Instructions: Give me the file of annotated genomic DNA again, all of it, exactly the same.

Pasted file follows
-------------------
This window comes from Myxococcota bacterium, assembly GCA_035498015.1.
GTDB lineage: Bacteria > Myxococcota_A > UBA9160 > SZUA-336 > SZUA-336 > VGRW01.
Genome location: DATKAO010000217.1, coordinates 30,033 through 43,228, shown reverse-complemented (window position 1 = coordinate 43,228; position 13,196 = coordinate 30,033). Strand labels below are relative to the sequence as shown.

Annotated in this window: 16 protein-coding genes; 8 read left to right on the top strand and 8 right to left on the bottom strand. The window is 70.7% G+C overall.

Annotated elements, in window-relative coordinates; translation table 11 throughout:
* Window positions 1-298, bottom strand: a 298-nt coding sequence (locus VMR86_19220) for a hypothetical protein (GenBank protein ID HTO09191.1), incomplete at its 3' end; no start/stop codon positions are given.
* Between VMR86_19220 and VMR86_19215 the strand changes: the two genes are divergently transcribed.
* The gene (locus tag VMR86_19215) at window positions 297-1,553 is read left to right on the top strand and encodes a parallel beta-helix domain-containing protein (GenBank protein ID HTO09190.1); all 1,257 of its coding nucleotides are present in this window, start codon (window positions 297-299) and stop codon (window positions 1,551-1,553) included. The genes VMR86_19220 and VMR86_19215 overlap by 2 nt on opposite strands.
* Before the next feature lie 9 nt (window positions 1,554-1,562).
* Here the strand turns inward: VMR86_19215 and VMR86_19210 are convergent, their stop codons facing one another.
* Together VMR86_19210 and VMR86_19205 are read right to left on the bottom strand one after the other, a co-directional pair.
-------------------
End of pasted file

This window comes from Myxococcota bacterium, assembly GCA_035498015.1.
GTDB lineage: Bacteria > Myxococcota_A > UBA9160 > SZUA-336 > SZUA-336 > VGRW01.
Genome location: DATKAO010000217.1, coordinates 30,033 through 43,228, shown reverse-complemented (window position 1 = coordinate 43,228; position 13,196 = coordinate 30,033). Strand labels below are relative to the sequence as shown.

Annotated in this window: 16 protein-coding genes; 8 read left to right on the top strand and 8 right to left on the bottom strand. The window is 70.7% G+C overall.

Annotated elements, in window-relative coordinates; translation table 11 throughout:
* Window positions 1-298, bottom strand: a 298-nt coding sequence (locus VMR86_19220) for a hypothetical protein (GenBank protein ID HTO09191.1), incomplete at its 3' end; no start/stop codon positions are given.
* Between VMR86_19220 and VMR86_19215 the strand changes: the two genes are divergently transcribed.
* The gene (locus tag VMR86_19215) at window positions 297-1,553 is read left to right on the top strand and encodes a parallel beta-helix domain-containing protein (GenBank protein ID HTO09190.1); all 1,257 of its coding nucleotides are present in this window, start codon (window positions 297-299) and stop codon (window positions 1,551-1,553) included. The genes VMR86_19220 and VMR86_19215 overlap by 2 nt on opposite strands.
* Before the next feature lie 9 nt (window positions 1,554-1,562).
* Here the strand turns inward: VMR86_19215 and VMR86_19210 are convergent, their stop codons facing one another.
* Together VMR86_19210 and VMR86_19205 are read right to left on the bottom strand one after the other, a co-directional pair.